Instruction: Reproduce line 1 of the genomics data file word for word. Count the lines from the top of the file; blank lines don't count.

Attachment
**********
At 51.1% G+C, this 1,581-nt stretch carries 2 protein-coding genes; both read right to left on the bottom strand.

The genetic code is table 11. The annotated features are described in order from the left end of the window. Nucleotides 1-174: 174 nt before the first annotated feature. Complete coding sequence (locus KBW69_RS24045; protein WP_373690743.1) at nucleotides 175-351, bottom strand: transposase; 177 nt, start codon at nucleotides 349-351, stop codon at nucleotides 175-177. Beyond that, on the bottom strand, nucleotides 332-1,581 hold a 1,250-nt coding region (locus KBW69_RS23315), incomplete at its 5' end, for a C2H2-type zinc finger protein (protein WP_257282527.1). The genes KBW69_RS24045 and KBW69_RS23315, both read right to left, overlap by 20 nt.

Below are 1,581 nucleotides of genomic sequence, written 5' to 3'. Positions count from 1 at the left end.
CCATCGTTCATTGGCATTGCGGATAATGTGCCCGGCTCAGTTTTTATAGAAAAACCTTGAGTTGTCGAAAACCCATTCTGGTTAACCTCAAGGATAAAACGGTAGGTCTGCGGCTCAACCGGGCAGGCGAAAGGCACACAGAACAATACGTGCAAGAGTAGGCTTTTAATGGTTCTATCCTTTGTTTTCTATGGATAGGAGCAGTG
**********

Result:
At 51.1% G+C, this 1,581-nt stretch carries 2 protein-coding genes; both read right to left on the bottom strand.